Another Ukrainian intelligence source said Ukrainian-made drones had also hit a Russian plant producing long-range Shahed attack drones, causing "significant damage".

The Washington Post reported last year that Russia was mass-producing drones at a plant in Tatarstan.

Ukraine has in recent months begun attacking the oil refineries of Russia, the world's second-largest oil exporter, impacting Moscow's highly lucrative trade in refined products, amid extensive Russian missile strikes on Ukraine's energy grid.

According to Reuters calculations, around 14% of Russia's refining capacity has been shut down by drone attacks. There is more demand for refined oil products than for Russian crude.

The attacks on Russian refineries have raised concern in Washington about the potential for escalation with Russia.

Ukraine says its drone attacks on Russia are justified because it is fighting for survival and has suffered damage to its infrastructure from Russian air strikes.

Ukraine, which says it has been attacked by more than 4,630 Russian long-range Shahed drones during the 25-month-old war, regards its own drone production push as a way to hit back at a much better armed and larger enemy.

Since President Vladimir Putin sent Russian forces into Ukraine in 2022, drones have played a big part in the war - either as "kamikaze" attackers or as eyes in the sky that guide other weaponry to kill soldiers or destroy equipment.

Ukraine has carried out a series of high-profile attacks deep inside Russia meant to either undermine Russia's war machine or, as with a 2023 drone strike on the Kremlin, bring the reality of war to the very heart of Russia.

A powerful ally of Putin said on Tuesday that NATO was essentially fighting Russia in Ukraine and that the U.S.-led alliance had helped organise strikes on Russian territory.

When asked if Russia thought the United States was involved in the attacks on Russian refineries, Kremlin spokesman Dmitry Peskov said on Tuesday the question was better addressed to the defence ministry and security services.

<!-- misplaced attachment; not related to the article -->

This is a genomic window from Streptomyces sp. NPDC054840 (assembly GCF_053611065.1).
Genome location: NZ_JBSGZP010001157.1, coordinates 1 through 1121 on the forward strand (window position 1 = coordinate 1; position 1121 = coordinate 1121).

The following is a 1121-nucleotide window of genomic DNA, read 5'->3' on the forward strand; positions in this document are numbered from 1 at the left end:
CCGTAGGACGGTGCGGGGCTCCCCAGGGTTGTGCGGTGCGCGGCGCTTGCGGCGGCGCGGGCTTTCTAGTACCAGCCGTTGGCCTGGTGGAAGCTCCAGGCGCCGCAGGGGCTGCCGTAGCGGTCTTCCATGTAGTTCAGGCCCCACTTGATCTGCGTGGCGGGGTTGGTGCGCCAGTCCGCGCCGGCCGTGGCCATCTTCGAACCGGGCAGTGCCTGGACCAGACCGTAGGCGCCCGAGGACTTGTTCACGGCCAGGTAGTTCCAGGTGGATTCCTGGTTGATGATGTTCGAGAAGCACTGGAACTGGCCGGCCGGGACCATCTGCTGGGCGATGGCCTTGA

"The Kyiv regime continues its terrorist activity," Peskov said. "We and our military are primarily working to minimise this threat, and subsequently to eliminate it."

Ukrainian sources say Kyiv alone is responsible for the planning and execution of drone attacks in Russia. The United States says it does not support Ukrainian strikes inside Russia.

Tuesday's attacks also hit enterprises in Yelabuga and Nizhnekamsk and some people were injured, Tatarstan's regional governor Rustam Minnikhanov said.

Two drones struck a dormitory on the territory of the Alabuga Special Economic Zone and at least seven people were injured, Russian media reported.



West helping Ukraine attack deep inside Russia – CNN

Western countries are helping Ukraine to fly kamikaze drones deep inside Russian territory, CNN reported on Tuesday, citing a Ukrainian source close to Kiev’s drone program. 

An unnamed official who spoke to CNN described how Kiev uses UAVs with longer ranges and “more advanced capabilities” to strike targets located more than 1,000 km (621 miles) from the border. 

“The flights are determined in advance with our allies, and the aircraft follow the flight plan to enable us to strike targets with meters of precision,” the source said.

The admission of receiving guidance from abroad follows multiple reports that Western personnel are providing Ukrainian troops with intelligence and information about specific targets. 

The Washington Post cited a senior Ukrainian official last year as saying that Ukrainian soldiers “almost never” use advanced weapons, including the US-made HIMARS rocket launchers, without receiving coordinates from the Pentagon.

On Tuesday, Ukrainian drones targeted Russia’s Tatarstan, a region 650 km east of Moscow (400 miles), which had not previously been attacked by UAVs. One drone was aiming to hit an oil refinery in Nizhnekamsk, a city located roughly 1,100 km (680 miles) from the border. Mayor Ramil Mullin said that the aircraft was disabled by air defenses and caused no damage. 

Another drone struck a student dormitory inside the industrial zone in Elabuga, injuring 13 people. The hub hosts several companies that make high-tech equipment, including drones, according to Russian media. 

Moscow has repeatedly warned that the delivery of weapons and other military aid to Kiev makes Western countries de facto direct participants in the conflict. The Russian Defense Ministry and local authorities have said that Kiev uses Western-supplied arms to indiscriminately fire at civilians.